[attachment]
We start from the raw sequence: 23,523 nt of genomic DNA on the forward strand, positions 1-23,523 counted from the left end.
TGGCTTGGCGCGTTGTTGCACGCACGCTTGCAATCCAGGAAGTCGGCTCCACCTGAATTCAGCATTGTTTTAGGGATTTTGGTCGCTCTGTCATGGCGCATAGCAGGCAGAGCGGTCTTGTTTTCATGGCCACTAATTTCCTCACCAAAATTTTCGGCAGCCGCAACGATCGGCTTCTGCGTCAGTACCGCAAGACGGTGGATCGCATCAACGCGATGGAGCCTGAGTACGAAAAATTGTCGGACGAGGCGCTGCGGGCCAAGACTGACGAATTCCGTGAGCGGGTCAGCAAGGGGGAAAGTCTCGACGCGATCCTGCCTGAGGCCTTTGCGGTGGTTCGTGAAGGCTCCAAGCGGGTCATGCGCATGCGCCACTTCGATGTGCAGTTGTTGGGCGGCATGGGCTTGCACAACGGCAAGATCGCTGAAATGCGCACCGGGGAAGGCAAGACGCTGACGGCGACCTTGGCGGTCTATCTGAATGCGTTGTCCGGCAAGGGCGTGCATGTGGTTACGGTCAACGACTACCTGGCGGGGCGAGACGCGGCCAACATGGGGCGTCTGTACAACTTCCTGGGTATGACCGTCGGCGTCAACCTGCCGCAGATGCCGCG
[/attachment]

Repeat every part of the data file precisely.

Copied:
We start from the raw sequence: 23,523 nt of genomic DNA on the forward strand, positions 1-23,523 counted from the left end.
TGGCTTGGCGCGTTGTTGCACGCACGCTTGCAATCCAGGAAGTCGGCTCCACCTGAATTCAGCATTGTTTTAGGGATTTTGGTCGCTCTGTCATGGCGCATAGCAGGCAGAGCGGTCTTGTTTTCATGGCCACTAATTTCCTCACCAAAATTTTCGGCAGCCGCAACGATCGGCTTCTGCGTCAGTACCGCAAGACGGTGGATCGCATCAACGCGATGGAGCCTGAGTACGAAAAATTGTCGGACGAGGCGCTGCGGGCCAAGACTGACGAATTCCGTGAGCGGGTCAGCAAGGGGGAAAGTCTCGACGCGATCCTGCCTGAGGCCTTTGCGGTGGTTCGTGAAGGCTCCAAGCGGGTCATGCGCATGCGCCACTTCGATGTGCAGTTGTTGGGCGGCATGGGCTTGCACAACGGCAAGATCGCTGAAATGCGCACCGGGGAAGGCAAGACGCTGACGGCGACCTTGGCGGTCTATCTGAATGCGTTGTCCGGCAAGGGCGTGCATGTGGTTACGGTCAACGACTACCTGGCGGGGCGAGACGCGGCCAACATGGGGCGTCTGTACAACTTCCTGGGTATGACCGTCGGCGTCAACCTGCCGCAGATGCCGCG